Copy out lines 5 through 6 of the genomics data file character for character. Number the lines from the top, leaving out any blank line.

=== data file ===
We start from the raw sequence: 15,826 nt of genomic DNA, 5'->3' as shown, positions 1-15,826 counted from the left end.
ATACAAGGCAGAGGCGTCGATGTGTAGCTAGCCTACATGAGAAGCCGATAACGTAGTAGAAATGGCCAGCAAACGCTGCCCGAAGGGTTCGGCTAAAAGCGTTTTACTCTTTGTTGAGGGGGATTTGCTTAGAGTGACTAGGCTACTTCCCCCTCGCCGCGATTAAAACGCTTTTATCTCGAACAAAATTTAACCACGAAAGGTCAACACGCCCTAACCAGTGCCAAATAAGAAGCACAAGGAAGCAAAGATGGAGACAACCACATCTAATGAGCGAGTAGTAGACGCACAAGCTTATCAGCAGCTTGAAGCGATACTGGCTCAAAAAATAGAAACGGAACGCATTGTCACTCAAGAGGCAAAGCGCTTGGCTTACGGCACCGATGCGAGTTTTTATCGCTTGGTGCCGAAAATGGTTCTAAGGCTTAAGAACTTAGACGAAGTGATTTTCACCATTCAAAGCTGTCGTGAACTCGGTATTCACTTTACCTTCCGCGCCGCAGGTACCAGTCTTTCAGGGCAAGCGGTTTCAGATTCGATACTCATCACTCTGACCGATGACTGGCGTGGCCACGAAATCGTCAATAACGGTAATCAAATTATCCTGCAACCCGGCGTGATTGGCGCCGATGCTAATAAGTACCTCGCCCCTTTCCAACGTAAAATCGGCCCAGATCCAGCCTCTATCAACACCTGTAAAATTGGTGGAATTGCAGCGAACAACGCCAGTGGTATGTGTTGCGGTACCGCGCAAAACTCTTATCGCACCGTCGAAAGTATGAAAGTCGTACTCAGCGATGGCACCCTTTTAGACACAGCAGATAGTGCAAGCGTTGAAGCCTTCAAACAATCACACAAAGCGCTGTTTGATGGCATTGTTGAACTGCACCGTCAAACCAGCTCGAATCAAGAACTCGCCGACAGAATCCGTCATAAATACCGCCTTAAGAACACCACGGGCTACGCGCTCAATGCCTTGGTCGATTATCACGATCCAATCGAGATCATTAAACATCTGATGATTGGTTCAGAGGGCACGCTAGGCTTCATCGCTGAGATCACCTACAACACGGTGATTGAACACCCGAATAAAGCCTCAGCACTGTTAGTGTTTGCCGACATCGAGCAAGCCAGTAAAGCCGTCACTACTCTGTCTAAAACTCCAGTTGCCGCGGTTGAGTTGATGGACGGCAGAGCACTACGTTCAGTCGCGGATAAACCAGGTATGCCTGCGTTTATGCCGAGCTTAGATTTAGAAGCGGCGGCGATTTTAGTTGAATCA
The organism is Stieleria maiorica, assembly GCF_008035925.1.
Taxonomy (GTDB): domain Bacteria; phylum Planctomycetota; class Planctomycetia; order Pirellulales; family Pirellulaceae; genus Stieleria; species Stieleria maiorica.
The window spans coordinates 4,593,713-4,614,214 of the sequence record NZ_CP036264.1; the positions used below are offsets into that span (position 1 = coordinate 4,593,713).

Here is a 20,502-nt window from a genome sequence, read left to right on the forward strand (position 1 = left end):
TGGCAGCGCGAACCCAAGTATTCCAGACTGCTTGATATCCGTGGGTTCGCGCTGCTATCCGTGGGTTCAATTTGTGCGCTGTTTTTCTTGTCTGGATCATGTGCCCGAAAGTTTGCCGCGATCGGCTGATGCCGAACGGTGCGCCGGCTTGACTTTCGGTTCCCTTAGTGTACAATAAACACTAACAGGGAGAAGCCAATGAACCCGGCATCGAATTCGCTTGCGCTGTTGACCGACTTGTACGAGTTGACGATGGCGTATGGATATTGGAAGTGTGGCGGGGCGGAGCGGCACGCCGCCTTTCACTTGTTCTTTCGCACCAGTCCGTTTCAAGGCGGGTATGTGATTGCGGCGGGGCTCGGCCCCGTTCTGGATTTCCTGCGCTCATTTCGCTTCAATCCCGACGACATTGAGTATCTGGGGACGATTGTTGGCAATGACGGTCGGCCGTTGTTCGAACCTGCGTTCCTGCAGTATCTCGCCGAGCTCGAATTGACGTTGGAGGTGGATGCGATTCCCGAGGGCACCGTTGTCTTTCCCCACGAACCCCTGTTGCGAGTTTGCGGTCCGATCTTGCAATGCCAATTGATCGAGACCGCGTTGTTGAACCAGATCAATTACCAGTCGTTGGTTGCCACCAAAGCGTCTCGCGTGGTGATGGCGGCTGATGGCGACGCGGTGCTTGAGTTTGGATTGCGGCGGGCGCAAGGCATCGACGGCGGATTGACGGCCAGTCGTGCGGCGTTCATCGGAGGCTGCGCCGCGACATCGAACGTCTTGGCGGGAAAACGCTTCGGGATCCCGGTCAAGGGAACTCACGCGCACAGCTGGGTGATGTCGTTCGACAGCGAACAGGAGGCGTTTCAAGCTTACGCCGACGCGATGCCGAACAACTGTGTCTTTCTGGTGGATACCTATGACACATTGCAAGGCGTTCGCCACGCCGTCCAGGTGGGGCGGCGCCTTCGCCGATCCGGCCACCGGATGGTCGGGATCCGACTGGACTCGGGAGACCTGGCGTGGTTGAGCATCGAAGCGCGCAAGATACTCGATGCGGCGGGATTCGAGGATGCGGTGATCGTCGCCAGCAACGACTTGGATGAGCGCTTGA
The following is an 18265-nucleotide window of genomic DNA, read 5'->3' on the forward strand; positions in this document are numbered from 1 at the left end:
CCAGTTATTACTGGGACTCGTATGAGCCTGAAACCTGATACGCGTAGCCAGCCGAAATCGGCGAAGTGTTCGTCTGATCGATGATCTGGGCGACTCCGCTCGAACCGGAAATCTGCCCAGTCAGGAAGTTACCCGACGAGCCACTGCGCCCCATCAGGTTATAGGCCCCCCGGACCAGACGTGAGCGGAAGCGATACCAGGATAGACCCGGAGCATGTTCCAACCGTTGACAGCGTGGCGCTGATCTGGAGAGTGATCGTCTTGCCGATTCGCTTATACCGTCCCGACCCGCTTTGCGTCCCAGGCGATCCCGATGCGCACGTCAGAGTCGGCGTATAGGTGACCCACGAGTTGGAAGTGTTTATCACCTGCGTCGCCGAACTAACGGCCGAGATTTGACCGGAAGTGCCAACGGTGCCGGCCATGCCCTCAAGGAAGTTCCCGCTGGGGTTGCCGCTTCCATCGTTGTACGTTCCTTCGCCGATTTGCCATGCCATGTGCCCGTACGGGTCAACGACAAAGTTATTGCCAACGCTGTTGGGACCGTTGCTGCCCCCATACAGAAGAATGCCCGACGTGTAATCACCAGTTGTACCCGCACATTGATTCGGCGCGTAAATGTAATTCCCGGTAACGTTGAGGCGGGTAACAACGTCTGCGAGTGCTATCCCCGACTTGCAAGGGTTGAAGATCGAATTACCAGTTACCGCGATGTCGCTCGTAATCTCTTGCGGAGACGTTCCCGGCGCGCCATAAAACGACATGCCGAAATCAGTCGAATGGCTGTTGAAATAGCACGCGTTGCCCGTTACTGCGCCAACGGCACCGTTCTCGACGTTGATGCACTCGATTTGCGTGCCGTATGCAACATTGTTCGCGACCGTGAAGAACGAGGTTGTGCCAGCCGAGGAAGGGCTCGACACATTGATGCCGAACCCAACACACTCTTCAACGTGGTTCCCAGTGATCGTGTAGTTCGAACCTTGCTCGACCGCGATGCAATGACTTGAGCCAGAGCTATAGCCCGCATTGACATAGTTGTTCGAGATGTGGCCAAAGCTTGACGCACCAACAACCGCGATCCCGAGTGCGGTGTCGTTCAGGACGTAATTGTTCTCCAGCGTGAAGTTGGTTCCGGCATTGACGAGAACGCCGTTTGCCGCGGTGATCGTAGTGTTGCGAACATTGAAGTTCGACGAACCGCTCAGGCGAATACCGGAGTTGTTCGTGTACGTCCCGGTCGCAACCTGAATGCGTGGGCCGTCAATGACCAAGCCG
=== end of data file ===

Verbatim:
The window spans coordinates 4,593,713-4,614,214 of the sequence record NZ_CP036264.1; the positions used below are offsets into that span (position 1 = coordinate 4,593,713).

Here is a 20,502-nt window from a genome sequence, read left to right on the forward strand (position 1 = left end):